With the v1.9.0 release, Geth separated its database into two parts (done by Péter Szilágyi, Martin Holst Swende, and Gary Rong):
– Recent blocks, all state and acceleration structures are kept in a fast key-value store (LevelDB) as until now. This is meant to be run on top of an SSD as both disk IO performance is crucial.
– Blocks and receipts that are older than a cutoff threshold (3 epochs) are moved out of LevelDB into a custom freezer database, that is backed by a handful of append-only flat files. Since the node rarely needs to read these data, and only ever appends to them, an HDD should be more than suitable to cover it.

A fresh fast sync at block 7.77M placed 79GB of data into the freezer and 60GB of data into LevelDB.

Freezer basics

By default, Geth will place your freezer inside your chaindata folder, into the ancient subfolder. The reason for using a sub-folder was to avoid breaking any automated tooling that might be moving the database around or across instances. You can explicitly place the freezer in a different location via the –datadir.ancient CLI flag.

When you update to v1.9.0 from an older version, Geth will automatically begin migrating blocks and receipts from the LevelDB database into the freezer. If you haven’t specified –datadir.ancient at that time, but would like to move it later, you will need to copy the existing ancient folder manually and then start Geth with –datadir.ancient set to the correct path.

Freezer tricks

Since the freezer (cold data) is stored separately from the state (hot data), an interesting question is what happens if one of the two databases goes missing?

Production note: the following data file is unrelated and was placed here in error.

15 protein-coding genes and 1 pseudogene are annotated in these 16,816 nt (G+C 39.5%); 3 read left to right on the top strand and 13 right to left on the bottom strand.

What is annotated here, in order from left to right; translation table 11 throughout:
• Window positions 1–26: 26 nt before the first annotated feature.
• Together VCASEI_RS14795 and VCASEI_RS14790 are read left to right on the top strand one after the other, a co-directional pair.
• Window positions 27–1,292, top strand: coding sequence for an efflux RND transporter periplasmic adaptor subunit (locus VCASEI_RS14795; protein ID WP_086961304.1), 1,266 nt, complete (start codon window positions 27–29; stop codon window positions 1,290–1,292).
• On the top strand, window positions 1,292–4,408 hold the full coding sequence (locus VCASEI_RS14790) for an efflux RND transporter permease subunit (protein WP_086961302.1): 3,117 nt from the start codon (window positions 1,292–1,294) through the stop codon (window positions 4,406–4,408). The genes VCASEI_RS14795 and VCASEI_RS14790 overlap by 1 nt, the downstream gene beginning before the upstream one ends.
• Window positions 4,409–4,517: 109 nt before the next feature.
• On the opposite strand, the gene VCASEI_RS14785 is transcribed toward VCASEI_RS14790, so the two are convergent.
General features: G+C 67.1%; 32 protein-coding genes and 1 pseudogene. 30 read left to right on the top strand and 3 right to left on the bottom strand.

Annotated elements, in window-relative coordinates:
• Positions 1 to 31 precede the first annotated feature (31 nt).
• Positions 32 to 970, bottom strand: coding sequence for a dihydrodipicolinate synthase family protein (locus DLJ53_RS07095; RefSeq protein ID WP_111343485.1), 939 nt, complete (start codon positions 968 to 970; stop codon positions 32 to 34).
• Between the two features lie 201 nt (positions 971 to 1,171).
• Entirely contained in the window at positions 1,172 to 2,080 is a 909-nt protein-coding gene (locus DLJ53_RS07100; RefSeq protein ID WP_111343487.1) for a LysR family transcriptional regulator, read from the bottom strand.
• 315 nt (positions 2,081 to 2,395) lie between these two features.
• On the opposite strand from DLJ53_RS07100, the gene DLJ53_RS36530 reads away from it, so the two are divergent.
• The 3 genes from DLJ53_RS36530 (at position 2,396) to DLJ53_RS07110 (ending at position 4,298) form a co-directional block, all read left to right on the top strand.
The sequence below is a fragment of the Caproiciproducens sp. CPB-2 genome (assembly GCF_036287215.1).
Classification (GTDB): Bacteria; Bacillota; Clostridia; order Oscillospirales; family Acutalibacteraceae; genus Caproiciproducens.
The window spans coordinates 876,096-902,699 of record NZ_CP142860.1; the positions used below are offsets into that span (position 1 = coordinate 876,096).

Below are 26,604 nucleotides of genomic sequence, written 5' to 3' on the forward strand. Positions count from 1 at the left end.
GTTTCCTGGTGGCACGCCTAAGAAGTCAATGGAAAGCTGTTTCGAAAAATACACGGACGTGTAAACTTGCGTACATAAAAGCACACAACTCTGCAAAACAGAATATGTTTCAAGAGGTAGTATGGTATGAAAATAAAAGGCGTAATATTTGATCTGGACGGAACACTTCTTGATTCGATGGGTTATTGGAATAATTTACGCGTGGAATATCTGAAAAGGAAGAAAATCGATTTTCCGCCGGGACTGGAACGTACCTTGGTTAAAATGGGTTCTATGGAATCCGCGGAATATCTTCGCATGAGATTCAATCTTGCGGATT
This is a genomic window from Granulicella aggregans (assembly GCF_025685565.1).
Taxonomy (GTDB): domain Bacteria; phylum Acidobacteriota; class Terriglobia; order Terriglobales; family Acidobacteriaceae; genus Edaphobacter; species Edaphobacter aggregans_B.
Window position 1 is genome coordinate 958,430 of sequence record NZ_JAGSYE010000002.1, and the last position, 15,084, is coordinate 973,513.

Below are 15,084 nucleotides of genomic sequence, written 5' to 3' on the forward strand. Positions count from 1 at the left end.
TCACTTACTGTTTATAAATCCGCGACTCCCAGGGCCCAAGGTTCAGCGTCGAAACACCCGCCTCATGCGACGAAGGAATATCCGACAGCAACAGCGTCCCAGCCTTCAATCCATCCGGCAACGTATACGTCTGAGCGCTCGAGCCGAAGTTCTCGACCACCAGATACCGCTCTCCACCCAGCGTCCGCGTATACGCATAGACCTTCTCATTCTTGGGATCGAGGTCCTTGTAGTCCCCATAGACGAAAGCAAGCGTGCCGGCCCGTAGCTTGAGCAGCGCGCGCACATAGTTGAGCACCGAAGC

If the freezer is deleted (or a wrong path specified), you essentially pull the rug from underneath Geth. The node would become unusable, so it explicitly forbids doing this on startup.

If, however, the state database is the one deleted, Geth will reconstruct all its indices based on the frozen data; and then do a fast sync on top to back-fill the missing state. Essentially, the freezer can be used as a guerrilla state pruner to periodically get rid of accumulated junk. By removing the state database, but not the freezer, the node will do a fast sync to fetch the latest state, but will reuse all the existing block and receipt data already downloaded previously. You can trigger this via geth removedb (plus the –datadir and –datadir.ancient flags if you used custom ones); asking it to only remove the state database, but not the ancient database.

Be advised, that reindexing all the transactions from the ancient database can take over an hour, and fast sync will only commence afterwards. This will probably be changed into a background process in the near future.

GraphQL

Who doesn’t just love JSON-RPC? Me! As its name suggests, JSON-RPC is a Remote Procedure Call protocol. Its design goal is to permit calling functions that do some arbitrary computation on the remote side, after which they return the result of said computation.

Of course – the protocol being generic – you can run data queries on top, but there’s no standardized query semantic, so people tend to roll their own. Without support for flexible queries, however, we end up wasting both computational and data transfer resources:

– RPC calls that return a lot of data (e.g. eth_getBlock) waste bandwidth if the user is only interested in a handful of fields (e.g. only the header, or even less, only the miner’s address).
– RPC calls that return only a bit of data (e.g. eth_getTransactionReceipt) waste CPU capacity if the user is forced to repeat the call multiple times (e.g. retrieving all receipts one-by-one results in loading all of them from disk for each call).

In the case of Ethereum’s JSON-RPC API, the above issues get exacerbated by the mini-reorg nature of the blockchain, as doing multiple queries (e.g. eth_getBalance) needs to actually ensure that they execute against the same state and even against the same node (e.g. load-balanced backends might have slight sync delays, so can serve different content).

Yes, we could invent a new, super optimal query mechanism that would permit us to retrieve only the data we need, whilst minimizing computational and data transfer overhead… or we could also not reinvent the wheel (again